By: Amber Bell
by Andrew Van Heusden
In January, the Amon Carter Museum of American Art celebrated its 57th anniversary and is currently presenting contemporary work by female artists. Joy Kim, assistant curator of photographs, said from a curatorial standpoint there has been more of an interest in exhibiting contemporary artists.
“Audiences have always responded to the work of living artists,” Kim said. “That is something that we’ll continue in the coming years.”
Here, the three major exhibitions at the Amon Carter Museum of American Art put on by women artists and a piece of art to check out from each.
Ellen Carey: Dings, Pulls, and Shadows
This recently opened exhibition displays color and light in photographic processes. Seven works are featured from the experimental photographer.
Ellen Carey (b. 1952). Pulls with Mixed & Off-Set Pods, 2010 dye diffusion prints (Polaroid). Courtesy of the artist and M+B Gallery, Los Angeles.
Find this: Pulls with Mixed and Off-Set Pods (2010). One of the largest works in the room, this piece highlights the colors red, blue, yellow and green. The photographs are made with a 20 x 24-inch Polaroid camera.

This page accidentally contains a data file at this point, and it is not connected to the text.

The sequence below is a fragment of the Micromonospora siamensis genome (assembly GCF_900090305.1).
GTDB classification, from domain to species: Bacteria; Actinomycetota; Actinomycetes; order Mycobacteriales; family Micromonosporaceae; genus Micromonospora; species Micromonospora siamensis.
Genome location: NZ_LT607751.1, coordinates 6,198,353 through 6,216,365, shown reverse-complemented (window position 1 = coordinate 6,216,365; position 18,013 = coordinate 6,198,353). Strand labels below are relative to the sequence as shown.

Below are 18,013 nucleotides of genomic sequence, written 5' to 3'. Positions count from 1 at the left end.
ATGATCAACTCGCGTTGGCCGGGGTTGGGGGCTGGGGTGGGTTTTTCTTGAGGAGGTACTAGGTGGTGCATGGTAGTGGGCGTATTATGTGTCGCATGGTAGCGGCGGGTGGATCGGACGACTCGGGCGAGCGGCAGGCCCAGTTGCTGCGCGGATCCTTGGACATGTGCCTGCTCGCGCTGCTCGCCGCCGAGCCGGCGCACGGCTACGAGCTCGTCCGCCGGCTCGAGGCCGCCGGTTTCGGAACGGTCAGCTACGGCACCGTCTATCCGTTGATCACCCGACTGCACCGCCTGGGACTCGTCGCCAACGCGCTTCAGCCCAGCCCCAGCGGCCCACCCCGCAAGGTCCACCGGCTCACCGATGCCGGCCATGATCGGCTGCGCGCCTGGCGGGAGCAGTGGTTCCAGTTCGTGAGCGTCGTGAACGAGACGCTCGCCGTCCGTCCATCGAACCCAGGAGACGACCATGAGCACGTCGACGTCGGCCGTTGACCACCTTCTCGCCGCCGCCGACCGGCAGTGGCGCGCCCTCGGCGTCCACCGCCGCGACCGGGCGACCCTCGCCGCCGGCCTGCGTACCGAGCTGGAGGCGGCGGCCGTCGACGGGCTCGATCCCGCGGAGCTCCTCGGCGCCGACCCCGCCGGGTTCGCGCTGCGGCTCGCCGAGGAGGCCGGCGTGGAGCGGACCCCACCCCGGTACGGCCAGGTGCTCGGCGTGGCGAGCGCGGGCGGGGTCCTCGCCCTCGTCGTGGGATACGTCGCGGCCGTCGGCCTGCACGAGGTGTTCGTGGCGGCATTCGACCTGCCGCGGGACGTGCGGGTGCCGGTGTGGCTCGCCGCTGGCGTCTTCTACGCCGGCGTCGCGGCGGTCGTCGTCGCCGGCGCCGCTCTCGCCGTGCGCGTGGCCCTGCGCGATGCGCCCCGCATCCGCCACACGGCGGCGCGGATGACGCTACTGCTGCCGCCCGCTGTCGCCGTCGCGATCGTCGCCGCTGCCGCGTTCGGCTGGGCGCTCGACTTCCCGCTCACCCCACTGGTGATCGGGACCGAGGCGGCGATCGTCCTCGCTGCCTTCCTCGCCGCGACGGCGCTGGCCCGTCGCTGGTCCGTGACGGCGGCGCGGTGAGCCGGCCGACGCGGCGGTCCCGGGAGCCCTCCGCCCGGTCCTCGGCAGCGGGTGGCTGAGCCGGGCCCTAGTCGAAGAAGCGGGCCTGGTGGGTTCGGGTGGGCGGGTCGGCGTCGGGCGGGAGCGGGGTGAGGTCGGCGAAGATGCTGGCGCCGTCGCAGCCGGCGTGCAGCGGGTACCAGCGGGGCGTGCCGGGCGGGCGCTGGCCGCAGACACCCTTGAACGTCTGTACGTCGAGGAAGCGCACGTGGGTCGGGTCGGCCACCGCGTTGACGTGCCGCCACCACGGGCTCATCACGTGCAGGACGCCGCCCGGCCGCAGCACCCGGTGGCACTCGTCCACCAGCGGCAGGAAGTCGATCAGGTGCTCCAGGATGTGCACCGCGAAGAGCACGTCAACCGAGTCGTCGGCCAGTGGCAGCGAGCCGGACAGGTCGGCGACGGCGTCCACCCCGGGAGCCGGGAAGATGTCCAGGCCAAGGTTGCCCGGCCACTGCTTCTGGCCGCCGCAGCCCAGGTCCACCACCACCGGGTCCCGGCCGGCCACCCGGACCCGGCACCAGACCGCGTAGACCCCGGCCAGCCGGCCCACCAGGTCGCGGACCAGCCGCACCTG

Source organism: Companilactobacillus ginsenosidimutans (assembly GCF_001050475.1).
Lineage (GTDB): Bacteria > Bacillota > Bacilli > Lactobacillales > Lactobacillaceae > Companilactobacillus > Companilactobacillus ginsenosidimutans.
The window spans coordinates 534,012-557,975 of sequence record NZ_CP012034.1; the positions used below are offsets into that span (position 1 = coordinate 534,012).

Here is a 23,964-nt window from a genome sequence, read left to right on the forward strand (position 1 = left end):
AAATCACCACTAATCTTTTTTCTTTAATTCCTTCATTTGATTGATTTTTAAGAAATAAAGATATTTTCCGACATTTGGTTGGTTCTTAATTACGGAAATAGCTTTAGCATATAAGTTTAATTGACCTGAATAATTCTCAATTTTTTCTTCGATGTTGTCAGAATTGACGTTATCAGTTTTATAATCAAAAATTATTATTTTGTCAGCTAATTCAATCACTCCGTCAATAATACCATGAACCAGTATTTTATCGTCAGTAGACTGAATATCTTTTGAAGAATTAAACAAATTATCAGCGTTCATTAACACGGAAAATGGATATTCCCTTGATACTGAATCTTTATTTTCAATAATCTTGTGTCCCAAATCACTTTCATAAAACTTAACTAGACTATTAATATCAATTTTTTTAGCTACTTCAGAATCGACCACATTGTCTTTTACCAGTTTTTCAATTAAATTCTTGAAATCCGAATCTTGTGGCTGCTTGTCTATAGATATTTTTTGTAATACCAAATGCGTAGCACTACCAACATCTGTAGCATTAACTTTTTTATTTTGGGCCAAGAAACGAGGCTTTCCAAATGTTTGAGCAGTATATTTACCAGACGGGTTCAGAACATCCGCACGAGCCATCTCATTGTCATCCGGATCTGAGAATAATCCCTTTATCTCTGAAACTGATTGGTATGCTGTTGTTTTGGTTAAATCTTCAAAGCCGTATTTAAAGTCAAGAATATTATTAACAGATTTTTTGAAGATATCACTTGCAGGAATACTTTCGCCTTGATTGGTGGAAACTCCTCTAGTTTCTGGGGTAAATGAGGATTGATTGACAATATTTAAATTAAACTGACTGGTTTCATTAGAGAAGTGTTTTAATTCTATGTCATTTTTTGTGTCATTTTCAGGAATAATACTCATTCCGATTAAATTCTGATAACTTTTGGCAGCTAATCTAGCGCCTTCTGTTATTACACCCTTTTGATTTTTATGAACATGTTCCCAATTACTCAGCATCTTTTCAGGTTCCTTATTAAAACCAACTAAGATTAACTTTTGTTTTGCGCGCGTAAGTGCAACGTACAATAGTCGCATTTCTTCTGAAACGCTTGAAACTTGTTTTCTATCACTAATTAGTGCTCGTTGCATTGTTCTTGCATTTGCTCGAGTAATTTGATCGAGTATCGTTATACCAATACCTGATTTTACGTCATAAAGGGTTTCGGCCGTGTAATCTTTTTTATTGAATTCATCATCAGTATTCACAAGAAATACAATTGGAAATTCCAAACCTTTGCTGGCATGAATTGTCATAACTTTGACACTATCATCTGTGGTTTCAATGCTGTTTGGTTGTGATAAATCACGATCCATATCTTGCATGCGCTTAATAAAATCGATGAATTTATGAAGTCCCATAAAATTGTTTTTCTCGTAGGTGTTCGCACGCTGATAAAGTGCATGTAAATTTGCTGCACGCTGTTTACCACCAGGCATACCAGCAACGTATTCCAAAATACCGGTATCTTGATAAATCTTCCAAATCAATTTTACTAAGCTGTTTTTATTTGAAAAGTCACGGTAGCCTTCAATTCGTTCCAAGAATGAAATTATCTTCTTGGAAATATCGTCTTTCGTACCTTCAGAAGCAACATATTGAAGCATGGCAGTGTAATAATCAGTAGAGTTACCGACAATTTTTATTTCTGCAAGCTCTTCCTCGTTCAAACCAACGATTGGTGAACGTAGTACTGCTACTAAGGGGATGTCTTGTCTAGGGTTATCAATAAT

In Her Image: Photographs by Rania Matar
A picture is worth a thousand words, and Lebanese-American photographer Rania Matar depicts the identity of females and their transitions through adolescence and womanhood.
Rania Matar. Yasmine 12, Beirut, Lebanon, 2012. Inkjet print. From the series: L’Enfant-Femme. Courtesy of the artist.
Find this: Yasmine 12, Beirut, Lebanon (2012). This photo may look simple from far away, but look closer to see the details that illustrate the concepts of childhood and adulthood, from the girl’s colorful bracelets to the two celebrities on the pillows.
Commanding Space: Women Sculptors of Texas
If you walk into the museum and go immediately straight, you might miss out on the small white room in the front of the museum composed of sculptures created from nontraditional material.
Celia Eberle (b. 1950). Secret Ceremony, 2015. Wood, metal, glass, snowflake obsidian, coral, music box mechanism. Courtesy of the artist and Cris Worley Gallery.
Find this: Secret Ceremony (2015) by Celia Eberle. The contemporary piece functions similarly to a motion sensor music box: Walk right past it, and you can hear Beethoven’s chilling “Moonlight Sonata” play through the whole room.
By: Amber Bell